Chapter+3-Culture Study Guide - Note on this weeks lecture...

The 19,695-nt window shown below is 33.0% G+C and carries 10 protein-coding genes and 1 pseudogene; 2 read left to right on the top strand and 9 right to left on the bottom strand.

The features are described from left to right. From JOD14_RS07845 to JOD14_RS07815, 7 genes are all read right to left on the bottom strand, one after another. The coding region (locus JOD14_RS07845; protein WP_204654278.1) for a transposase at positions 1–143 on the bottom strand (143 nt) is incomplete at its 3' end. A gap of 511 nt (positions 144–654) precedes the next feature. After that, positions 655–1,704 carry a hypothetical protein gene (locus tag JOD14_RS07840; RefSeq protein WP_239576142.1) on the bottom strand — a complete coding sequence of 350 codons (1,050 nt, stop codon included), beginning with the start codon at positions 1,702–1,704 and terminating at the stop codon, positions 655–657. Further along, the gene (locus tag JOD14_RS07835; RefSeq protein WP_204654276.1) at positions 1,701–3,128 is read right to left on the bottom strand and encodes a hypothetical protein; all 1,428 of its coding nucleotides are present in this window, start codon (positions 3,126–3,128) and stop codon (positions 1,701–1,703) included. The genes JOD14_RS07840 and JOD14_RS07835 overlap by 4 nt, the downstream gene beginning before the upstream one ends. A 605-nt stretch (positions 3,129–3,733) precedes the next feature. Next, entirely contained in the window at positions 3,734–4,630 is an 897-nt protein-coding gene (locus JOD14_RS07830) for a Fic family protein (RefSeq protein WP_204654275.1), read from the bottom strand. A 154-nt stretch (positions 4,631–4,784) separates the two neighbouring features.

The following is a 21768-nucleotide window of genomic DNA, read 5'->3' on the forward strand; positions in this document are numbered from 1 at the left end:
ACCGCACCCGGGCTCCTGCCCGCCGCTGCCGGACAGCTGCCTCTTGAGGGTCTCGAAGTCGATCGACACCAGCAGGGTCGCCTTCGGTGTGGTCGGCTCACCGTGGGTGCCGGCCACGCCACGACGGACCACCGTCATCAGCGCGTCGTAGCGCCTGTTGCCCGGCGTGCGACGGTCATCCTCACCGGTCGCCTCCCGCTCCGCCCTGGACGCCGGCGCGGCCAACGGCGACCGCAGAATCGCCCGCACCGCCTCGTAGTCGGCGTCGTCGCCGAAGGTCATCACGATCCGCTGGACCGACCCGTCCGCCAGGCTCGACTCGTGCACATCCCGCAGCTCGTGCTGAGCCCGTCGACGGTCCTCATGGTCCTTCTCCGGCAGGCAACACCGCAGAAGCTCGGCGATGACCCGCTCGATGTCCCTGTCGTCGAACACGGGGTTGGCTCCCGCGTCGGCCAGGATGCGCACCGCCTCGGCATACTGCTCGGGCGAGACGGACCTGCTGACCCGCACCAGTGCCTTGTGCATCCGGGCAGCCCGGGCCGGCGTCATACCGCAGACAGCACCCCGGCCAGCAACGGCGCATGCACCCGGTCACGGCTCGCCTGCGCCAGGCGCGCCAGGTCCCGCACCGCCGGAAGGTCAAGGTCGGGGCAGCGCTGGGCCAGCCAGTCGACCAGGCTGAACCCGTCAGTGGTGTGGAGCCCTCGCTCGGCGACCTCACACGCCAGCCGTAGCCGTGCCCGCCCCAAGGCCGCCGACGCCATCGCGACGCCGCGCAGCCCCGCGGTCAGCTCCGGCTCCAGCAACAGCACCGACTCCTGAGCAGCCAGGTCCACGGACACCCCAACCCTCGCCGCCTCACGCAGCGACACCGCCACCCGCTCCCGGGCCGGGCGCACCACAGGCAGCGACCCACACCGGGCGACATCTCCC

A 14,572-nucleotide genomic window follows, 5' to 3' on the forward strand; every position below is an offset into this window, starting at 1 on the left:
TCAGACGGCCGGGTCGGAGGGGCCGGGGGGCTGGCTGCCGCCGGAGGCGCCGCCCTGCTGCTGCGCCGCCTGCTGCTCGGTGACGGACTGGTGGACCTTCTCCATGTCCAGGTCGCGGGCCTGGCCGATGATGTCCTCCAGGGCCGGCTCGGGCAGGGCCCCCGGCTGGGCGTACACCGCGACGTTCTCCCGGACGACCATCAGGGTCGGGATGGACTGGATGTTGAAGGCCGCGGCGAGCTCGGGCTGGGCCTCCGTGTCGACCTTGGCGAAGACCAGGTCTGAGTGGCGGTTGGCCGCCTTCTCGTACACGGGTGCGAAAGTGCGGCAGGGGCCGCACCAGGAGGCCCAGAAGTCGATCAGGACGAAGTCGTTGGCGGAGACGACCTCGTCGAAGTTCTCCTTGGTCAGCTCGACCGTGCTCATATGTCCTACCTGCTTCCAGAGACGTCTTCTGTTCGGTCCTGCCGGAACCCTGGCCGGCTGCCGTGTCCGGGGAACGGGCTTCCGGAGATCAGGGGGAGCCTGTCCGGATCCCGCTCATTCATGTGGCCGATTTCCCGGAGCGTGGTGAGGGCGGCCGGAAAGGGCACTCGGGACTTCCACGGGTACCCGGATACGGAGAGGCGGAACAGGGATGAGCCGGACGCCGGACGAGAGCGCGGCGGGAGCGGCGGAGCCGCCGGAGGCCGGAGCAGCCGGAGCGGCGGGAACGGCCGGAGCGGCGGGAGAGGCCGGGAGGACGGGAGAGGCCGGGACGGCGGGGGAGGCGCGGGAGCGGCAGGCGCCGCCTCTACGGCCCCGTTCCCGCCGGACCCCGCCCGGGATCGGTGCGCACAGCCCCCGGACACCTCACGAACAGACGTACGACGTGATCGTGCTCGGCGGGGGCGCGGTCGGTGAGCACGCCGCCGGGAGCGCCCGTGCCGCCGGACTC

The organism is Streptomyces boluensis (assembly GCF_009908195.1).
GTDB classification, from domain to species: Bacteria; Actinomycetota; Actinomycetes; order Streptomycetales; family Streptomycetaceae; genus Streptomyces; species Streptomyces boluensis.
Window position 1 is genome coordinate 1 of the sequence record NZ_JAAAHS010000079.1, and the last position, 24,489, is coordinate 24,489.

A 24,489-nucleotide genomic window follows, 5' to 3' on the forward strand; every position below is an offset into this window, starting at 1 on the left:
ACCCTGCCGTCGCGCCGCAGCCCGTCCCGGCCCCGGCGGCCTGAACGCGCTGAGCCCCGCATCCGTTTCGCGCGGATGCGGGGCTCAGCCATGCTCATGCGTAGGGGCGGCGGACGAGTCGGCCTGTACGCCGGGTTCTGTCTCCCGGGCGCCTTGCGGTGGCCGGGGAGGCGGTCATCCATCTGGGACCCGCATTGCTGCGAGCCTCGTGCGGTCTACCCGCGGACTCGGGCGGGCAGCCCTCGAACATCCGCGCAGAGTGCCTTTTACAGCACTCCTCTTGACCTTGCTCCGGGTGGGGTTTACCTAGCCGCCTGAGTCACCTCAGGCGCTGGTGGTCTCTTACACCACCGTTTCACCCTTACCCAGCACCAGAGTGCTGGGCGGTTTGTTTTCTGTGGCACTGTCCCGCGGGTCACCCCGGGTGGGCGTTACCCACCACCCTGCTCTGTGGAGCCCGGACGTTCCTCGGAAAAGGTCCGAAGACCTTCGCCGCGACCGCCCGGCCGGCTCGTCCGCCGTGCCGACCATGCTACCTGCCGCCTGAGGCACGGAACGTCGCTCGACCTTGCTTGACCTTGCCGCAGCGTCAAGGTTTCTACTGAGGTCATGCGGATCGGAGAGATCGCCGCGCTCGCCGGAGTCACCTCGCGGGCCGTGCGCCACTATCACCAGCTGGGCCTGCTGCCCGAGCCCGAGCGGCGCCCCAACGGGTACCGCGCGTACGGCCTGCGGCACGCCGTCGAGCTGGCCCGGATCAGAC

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Note on this week’s lecture: Due to emergencies created by the recent flooding, this week’s lecture will not be available until Tuesday or Wednesday of this week. Apologies for any inconvenience, and please let me know if you have any questions or concerns. Chapter 3: Culture Constructs Gender Difference Learning objectives: 1. To understand some of Margaret Mead’s studies about gender difference and the significance of her findings. Pg. 60-61 - Sex and Temperament in Three Primitive Societies (1935): explored the differences in those definitions of certain human traits being socially specializedas the appropriate attitudes and behavior of only one sex, while other human traits have been specialized for the other sex -Examines 3 cultures in New Guinea in hopes to show the enormous cultural variations in the definitions of masc. and fem. -First 2 cultures exhibited strong similarities b/w men and women; no opposite sexes -All members of Arapesh culture were gentle, passive, and emotionally warm -Men and women shared child rearing marriages were more domestic than romantic - Mundugamor: tribe of headhunters & cannibals; both men and women were similar but expected to be equally aggressive & violent -Women showed little maternal instinct, detested pregnancy and nursing for children -Tchambuli: men and women seen very differently; men were passive & fem, women were dominant & masc. -men liked to dress up fancy and go shopping -women were economic providers; did fishing, held positions of power *each culture believed men and women were the way they were because biological sex determined their personality -showed that women and men are CAPABLE of similar or different temperaments; she did not adequately explain WHY women and men turn out to be different or the same -Male and Female (1949) & Coming of Age in Samoa (1928)- Mead explored the processes by which males and females become the men and women their cultures prescribe 2. To be able to identify the functionalist theory of labor and gender difference. -Functionalists argue: sex-based division of labor was functionally necessary -women had milk to feed children -men were naturally stronger so it “makes sense” they were the hunters *Suggests that gender inequalities exist as an efficient way to create a division of labor, or as a social system in which a particular segment of the population is clearly responsible for certain acts of labor & another segment is clearly responsible for other acts of labor 3. To be able to name cross-cultural evidence that male domination, sex-based division of labor, and particular forms of gender differentiation are not biologically inevitable. -Cultures studied by Margaret Mead *Summary of cross-cultural research on female status: 1.) Male domination is lower when men and women work together, with little sex-division of labor -sex segregation is strongest predictor of women’s status 2.) Male dominance is more pronounced when men control political & ideological resources that are necessary to achieve the goals of the culture & when men control all property

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